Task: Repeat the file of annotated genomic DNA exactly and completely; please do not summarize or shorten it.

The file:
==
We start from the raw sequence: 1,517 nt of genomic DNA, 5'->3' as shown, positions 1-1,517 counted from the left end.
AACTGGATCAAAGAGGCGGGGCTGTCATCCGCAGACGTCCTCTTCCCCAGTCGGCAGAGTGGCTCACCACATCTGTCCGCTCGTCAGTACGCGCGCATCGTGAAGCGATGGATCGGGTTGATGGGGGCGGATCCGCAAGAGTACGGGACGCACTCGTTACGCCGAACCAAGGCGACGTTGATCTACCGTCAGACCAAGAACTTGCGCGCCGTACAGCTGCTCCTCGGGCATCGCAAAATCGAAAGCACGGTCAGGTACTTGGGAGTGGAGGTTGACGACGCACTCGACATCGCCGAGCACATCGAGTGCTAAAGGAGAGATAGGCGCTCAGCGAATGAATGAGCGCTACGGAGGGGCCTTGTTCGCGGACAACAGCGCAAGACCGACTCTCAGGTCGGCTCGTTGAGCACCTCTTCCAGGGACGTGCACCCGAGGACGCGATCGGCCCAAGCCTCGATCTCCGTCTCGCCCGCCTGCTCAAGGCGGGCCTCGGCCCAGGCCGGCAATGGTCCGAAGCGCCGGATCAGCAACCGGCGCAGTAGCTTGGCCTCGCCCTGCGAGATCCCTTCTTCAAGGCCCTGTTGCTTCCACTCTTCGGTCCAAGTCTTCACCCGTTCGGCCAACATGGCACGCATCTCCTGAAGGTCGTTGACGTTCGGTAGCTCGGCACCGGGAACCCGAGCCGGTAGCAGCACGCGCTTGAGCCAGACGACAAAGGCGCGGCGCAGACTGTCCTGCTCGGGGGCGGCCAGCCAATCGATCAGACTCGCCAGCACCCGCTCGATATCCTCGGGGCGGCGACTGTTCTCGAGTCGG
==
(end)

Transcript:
We start from the raw sequence: 1,517 nt of genomic DNA, 5'->3' as shown, positions 1-1,517 counted from the left end.
AACTGGATCAAAGAGGCGGGGCTGTCATCCGCAGACGTCCTCTTCCCCAGTCGGCAGAGTGGCTCACCACATCTGTCCGCTCGTCAGTACGCGCGCATCGTGAAGCGATGGATCGGGTTGATGGGGGCGGATCCGCAAGAGTACGGGACGCACTCGTTACGCCGAACCAAGGCGACGTTGATCTACCGTCAGACCAAGAACTTGCGCGCCGTACAGCTGCTCCTCGGGCATCGCAAAATCGAAAGCACGGTCAGGTACTTGGGAGTGGAGGTTGACGACGCACTCGACATCGCCGAGCACATCGAGTGCTAAAGGAGAGATAGGCGCTCAGCGAATGAATGAGCGCTACGGAGGGGCCTTGTTCGCGGACAACAGCGCAAGACCGACTCTCAGGTCGGCTCGTTGAGCACCTCTTCCAGGGACGTGCACCCGAGGACGCGATCGGCCCAAGCCTCGATCTCCGTCTCGCCCGCCTGCTCAAGGCGGGCCTCGGCCCAGGCCGGCAATGGTCCGAAGCGCCGGATCAGCAACCGGCGCAGTAGCTTGGCCTCGCCCTGCGAGATCCCTTCTTCAAGGCCCTGTTGCTTCCACTCTTCGGTCCAAGTCTTCACCCGTTCGGCCAACATGGCACGCATCTCCTGAAGGTCGTTGACGTTCGGTAGCTCGGCACCGGGAACCCGAGCCGGTAGCAGCACGCGCTTGAGCCAGACGACAAAGGCGCGGCGCAGACTGTCCTGCTCGGGGGCGGCCAGCCAATCGATCAGACTCGCCAGCACCCGCTCGATATCCTCGGGGCGGCGACTGTTCTCGAGTCGG